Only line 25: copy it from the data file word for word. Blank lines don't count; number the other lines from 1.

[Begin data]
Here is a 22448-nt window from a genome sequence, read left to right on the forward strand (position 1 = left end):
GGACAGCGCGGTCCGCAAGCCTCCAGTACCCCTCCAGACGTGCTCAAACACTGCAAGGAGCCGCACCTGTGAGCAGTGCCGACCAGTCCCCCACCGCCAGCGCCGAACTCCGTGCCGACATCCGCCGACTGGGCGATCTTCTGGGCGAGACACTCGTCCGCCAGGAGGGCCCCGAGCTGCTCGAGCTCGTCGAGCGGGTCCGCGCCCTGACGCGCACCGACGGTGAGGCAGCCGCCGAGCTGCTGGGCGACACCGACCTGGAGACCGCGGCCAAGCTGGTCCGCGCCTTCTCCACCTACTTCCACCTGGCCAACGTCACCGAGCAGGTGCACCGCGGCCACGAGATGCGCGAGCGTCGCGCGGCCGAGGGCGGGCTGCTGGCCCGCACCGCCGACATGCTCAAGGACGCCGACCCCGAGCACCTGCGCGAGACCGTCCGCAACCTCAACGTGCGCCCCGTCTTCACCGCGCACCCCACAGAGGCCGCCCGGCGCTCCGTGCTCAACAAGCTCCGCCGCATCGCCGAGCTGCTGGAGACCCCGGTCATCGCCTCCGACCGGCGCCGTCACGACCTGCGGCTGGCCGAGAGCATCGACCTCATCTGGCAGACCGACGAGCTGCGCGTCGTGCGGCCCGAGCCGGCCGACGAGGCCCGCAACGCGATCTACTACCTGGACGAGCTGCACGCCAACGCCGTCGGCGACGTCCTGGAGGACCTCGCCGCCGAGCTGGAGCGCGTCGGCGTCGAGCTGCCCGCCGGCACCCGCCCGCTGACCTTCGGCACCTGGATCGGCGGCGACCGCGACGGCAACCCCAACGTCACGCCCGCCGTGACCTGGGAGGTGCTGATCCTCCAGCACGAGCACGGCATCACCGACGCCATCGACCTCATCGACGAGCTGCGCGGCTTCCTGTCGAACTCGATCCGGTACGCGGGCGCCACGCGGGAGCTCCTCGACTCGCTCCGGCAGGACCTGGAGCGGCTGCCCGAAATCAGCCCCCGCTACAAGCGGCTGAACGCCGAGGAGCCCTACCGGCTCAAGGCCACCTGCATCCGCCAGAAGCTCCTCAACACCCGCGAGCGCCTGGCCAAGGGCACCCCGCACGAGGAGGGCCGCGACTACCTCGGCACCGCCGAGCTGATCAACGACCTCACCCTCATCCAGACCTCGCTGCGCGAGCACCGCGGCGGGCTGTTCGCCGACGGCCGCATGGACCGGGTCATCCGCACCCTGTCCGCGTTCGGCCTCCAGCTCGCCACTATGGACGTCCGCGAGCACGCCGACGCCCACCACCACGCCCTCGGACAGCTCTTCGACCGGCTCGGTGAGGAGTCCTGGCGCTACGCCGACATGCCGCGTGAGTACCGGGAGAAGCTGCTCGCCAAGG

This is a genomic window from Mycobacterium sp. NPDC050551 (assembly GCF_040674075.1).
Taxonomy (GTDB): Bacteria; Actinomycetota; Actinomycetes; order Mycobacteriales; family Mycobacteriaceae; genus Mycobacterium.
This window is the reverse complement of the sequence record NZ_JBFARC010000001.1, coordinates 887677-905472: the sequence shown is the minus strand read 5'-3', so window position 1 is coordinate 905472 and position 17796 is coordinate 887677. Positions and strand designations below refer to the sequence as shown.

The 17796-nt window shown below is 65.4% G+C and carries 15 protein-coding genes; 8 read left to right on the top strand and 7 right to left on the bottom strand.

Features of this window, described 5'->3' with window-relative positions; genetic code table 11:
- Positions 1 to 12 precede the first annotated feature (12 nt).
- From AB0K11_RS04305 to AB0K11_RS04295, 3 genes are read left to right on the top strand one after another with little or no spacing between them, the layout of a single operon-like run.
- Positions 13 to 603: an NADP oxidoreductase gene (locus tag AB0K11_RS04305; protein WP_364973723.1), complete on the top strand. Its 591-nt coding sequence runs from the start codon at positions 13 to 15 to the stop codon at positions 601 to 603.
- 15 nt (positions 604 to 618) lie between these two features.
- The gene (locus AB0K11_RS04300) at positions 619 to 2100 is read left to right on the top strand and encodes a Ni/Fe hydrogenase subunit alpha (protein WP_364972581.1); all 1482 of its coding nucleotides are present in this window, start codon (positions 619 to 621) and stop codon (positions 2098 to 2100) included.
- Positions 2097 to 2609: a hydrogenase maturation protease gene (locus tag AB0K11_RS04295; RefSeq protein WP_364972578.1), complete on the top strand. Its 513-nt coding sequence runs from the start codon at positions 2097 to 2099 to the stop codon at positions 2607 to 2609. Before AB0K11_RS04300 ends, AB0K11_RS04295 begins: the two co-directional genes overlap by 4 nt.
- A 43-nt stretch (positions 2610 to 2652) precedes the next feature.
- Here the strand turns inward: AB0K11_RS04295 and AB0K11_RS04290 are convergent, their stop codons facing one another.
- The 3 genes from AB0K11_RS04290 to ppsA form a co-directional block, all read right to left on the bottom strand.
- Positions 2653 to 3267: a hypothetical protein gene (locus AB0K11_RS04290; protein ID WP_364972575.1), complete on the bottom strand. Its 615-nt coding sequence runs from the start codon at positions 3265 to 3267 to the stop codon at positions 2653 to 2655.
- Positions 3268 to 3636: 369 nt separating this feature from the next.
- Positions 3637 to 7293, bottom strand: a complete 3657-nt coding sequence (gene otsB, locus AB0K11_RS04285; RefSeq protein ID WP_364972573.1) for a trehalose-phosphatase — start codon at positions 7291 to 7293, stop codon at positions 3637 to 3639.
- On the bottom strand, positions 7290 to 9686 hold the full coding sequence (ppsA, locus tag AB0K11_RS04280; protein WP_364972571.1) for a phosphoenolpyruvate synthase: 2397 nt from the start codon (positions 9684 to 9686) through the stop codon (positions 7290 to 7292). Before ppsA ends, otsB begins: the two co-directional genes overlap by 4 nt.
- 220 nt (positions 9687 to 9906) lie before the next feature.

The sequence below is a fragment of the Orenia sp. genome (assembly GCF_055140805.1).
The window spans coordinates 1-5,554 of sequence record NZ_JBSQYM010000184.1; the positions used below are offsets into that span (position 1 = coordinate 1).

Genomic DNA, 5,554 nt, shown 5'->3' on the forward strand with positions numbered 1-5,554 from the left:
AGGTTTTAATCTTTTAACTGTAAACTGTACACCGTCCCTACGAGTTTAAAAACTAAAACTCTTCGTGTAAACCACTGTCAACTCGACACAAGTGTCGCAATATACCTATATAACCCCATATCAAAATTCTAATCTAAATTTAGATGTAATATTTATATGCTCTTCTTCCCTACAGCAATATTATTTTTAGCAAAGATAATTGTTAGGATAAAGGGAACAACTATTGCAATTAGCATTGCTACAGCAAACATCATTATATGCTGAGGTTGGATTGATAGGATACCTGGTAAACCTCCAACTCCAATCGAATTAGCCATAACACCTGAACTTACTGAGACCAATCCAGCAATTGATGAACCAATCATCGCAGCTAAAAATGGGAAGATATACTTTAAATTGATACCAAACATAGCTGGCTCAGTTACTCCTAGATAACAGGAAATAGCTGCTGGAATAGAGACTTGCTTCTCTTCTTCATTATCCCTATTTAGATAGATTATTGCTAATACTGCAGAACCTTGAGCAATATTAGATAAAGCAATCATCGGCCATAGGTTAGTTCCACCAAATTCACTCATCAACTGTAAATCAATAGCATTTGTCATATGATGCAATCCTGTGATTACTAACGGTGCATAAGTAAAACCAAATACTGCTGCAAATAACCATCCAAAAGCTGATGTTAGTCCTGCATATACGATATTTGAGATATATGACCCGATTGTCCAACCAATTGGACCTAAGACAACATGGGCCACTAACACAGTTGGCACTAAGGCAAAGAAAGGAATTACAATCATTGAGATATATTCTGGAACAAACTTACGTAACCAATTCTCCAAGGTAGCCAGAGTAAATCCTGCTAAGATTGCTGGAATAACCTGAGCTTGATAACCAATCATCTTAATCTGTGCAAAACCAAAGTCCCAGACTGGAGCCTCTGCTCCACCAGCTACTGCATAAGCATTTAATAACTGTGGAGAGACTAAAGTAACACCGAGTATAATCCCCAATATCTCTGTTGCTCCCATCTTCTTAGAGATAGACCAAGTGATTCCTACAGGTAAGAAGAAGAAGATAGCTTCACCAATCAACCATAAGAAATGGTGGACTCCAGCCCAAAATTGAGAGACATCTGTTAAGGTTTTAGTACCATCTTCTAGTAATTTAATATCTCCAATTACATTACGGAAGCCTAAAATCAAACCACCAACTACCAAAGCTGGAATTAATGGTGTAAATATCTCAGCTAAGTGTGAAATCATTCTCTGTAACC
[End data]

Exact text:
AGGTTTTAATCTTTTAACTGTAAACTGTACACCGTCCCTACGAGTTTAAAAACTAAAACTCTTCGTGTAAACCACTGTCAACTCGACACAAGTGTCGCAATATACCTATATAACCCCATATCAAAATTCTAATCTAAATTTAGATGTAATATTTATATGCTCTTCTTCCCTACAGCAATATTATTTTTAGCAAAGATAATTGTTAGGATAAAGGGAACAACTATTGCAATTAGCATTGCTACAGCAAACATCATTATATGCTGAGGTTGGATTGATAGGATACCTGGTAAACCTCCAACTCCAATCGAATTAGCCATAACACCTGAACTTACTGAGACCAATCCAGCAATTGATGAACCAATCATCGCAGCTAAAAATGGGAAGATATACTTTAAATTGATACCAAACATAGCTGGCTCAGTTACTCCTAGATAACAGGAAATAGCTGCTGGAATAGAGACTTGCTTCTCTTCTTCATTATCCCTATTTAGATAGATTATTGCTAATACTGCAGAACCTTGAGCAATATTAGATAAAGCAATCATCGGCCATAGGTTAGTTCCACCAAATTCACTCATCAACTGTAAATCAATAGCATTTGTCATATGATGCAATCCTGTGATTACTAACGGTGCATAAGTAAAACCAAATACTGCTGCAAATAACCATCCAAAAGCTGATGTTAGTCCTGCATATACGATATTTGAGATATATGACCCGATTGTCCAACCAATTGGACCTAAGACAACATGGGCCACTAACACAGTTGGCACTAAGGCAAAGAAAGGAATTACAATCATTGAGATATATTCTGGAACAAACTTACGTAACCAATTCTCCAAGGTAGCCAGAGTAAATCCTGCTAAGATTGCTGGAATAACCTGAGCTTGATAACCAATCATCTTAATCTGTGCAAAACCAAAGTCCCAGACTGGAGCCTCTGCTCCACCAGCTACTGCATAAGCATTTAATAACTGTGGAGAGACTAAAGTAACACCGAGTATAATCCCCAATATCTCTGTTGCTCCCATCTTCTTAGAGATAGACCAAGTGATTCCTACAGGTAAGAAGAAGAAGATAGCTTCACCAATCAACCATAAGAAATGGTGGACTCCAGCCCAAAATTGAGAGACATCTGTTAAGGTTTTAGTACCATCTTCTAGTAATTTAATATCTCCAATTACATTACGGAAGCCTAAAATCAAACCACCAACTACCAAAGCTGGAATTAATGGTGTAAATATCTCAGCTAAGTGTGAAATCATTCTCTGTAACC